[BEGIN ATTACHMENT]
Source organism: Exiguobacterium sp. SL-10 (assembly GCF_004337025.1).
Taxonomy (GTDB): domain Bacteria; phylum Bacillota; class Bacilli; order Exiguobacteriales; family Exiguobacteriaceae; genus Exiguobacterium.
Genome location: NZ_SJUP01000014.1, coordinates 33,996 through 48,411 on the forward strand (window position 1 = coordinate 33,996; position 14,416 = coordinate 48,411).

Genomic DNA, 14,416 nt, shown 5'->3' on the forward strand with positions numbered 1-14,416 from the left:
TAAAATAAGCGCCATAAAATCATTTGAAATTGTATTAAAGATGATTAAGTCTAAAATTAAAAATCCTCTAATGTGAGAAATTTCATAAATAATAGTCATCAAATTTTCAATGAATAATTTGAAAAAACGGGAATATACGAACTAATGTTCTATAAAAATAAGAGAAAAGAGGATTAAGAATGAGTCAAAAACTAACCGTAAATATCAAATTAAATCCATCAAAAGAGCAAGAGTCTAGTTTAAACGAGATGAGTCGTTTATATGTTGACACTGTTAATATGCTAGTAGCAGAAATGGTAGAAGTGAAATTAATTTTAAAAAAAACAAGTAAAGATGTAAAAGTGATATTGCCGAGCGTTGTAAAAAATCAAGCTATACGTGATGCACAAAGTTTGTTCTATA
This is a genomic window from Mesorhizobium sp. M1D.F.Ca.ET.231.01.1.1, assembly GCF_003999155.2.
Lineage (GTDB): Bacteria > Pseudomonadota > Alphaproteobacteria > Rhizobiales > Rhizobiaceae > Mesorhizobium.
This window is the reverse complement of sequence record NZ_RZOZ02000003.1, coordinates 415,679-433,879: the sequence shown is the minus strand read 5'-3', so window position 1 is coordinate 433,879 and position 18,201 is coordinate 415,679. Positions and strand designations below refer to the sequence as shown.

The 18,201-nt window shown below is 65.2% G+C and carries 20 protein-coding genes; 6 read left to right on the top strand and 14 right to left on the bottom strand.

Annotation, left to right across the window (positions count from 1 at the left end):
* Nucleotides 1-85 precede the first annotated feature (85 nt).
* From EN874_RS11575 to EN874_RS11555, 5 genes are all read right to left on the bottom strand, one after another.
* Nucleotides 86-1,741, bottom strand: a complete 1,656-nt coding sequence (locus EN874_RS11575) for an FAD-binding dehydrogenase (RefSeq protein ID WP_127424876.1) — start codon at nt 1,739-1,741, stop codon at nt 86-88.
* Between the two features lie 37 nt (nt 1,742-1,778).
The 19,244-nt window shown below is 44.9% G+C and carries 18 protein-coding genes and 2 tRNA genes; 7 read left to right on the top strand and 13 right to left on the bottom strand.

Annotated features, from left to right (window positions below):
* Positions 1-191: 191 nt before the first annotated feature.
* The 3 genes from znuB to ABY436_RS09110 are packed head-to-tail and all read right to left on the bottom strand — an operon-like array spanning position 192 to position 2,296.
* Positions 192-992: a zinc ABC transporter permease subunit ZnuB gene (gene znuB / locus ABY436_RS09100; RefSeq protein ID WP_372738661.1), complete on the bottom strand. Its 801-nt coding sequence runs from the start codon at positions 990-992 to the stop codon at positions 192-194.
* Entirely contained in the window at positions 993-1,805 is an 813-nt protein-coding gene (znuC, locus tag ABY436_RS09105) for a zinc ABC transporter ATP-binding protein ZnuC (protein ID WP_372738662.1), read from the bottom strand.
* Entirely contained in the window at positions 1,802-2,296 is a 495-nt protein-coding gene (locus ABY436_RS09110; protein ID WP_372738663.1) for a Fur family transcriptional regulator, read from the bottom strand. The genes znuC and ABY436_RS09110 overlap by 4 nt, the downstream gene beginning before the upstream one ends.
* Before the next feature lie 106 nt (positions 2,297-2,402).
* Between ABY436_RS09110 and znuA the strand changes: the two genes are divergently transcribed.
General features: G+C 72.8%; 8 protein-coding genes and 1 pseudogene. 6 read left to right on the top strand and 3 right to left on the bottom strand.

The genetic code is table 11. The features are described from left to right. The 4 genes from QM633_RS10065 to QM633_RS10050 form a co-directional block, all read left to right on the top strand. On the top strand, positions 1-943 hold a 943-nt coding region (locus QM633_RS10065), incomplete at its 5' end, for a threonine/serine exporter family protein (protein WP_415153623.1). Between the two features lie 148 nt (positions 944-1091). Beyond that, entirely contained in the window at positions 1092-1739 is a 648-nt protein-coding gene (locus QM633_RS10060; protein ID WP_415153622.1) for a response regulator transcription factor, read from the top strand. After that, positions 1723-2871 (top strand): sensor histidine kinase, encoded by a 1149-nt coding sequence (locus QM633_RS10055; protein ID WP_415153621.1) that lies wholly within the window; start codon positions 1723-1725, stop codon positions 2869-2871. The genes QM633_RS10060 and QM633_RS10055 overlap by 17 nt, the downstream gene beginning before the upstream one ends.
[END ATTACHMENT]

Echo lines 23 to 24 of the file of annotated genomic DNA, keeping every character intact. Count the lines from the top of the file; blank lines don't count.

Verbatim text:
* Between ABY436_RS09110 and znuA the strand changes: the two genes are divergently transcribed.
General features: G+C 72.8%; 8 protein-coding genes and 1 pseudogene. 6 read left to right on the top strand and 3 right to left on the bottom strand.